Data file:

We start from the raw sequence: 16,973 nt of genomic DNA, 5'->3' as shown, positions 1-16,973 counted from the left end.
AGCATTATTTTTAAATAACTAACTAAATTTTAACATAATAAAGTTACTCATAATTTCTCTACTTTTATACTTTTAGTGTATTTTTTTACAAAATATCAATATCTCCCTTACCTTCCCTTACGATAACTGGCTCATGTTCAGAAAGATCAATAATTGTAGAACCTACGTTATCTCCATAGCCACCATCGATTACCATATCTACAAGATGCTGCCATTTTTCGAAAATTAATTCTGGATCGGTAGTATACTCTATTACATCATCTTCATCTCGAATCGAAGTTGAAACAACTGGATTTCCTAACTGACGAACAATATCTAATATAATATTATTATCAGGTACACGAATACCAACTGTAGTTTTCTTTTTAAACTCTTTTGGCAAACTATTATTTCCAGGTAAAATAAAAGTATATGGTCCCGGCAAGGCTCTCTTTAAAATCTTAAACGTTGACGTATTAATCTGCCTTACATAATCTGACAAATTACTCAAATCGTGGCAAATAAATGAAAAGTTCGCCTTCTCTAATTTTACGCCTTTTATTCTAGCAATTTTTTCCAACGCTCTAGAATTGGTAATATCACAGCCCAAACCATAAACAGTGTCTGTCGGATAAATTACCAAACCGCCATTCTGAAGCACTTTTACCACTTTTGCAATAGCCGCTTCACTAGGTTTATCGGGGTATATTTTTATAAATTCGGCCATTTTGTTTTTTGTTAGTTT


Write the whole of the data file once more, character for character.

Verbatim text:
We start from the raw sequence: 16,973 nt of genomic DNA, 5'->3' as shown, positions 1-16,973 counted from the left end.
AGCATTATTTTTAAATAACTAACTAAATTTTAACATAATAAAGTTACTCATAATTTCTCTACTTTTATACTTTTAGTGTATTTTTTTACAAAATATCAATATCTCCCTTACCTTCCCTTACGATAACTGGCTCATGTTCAGAAAGATCAATAATTGTAGAACCTACGTTATCTCCATAGCCACCATCGATTACCATATCTACAAGATGCTGCCATTTTTCGAAAATTAATTCTGGATCGGTAGTATACTCTATTACATCATCTTCATCTCGAATCGAAGTTGAAACAACTGGATTTCCTAACTGACGAACAATATCTAATATAATATTATTATCAGGTACACGAATACCAACTGTAGTTTTCTTTTTAAACTCTTTTGGCAAACTATTATTTCCAGGTAAAATAAAAGTATATGGTCCCGGCAAGGCTCTCTTTAAAATCTTAAACGTTGACGTATTAATCTGCCTTACATAATCTGACAAATTACTCAAATCGTGGCAAATAAATGAAAAGTTCGCCTTCTCTAATTTTACGCCTTTTATTCTAGCAATTTTTTCCAACGCTCTAGAATTGGTAATATCACAGCCCAAACCATAAACAGTGTCTGTCGGATAAATTACCAAACCGCCATTCTGAAGCACTTTTACCACTTTTGCAATAGCCGCTTCACTAGGTTTATCGGGGTATATTTTTATAAATTCGGCCATTTTGTTTTTTGTTAGTTT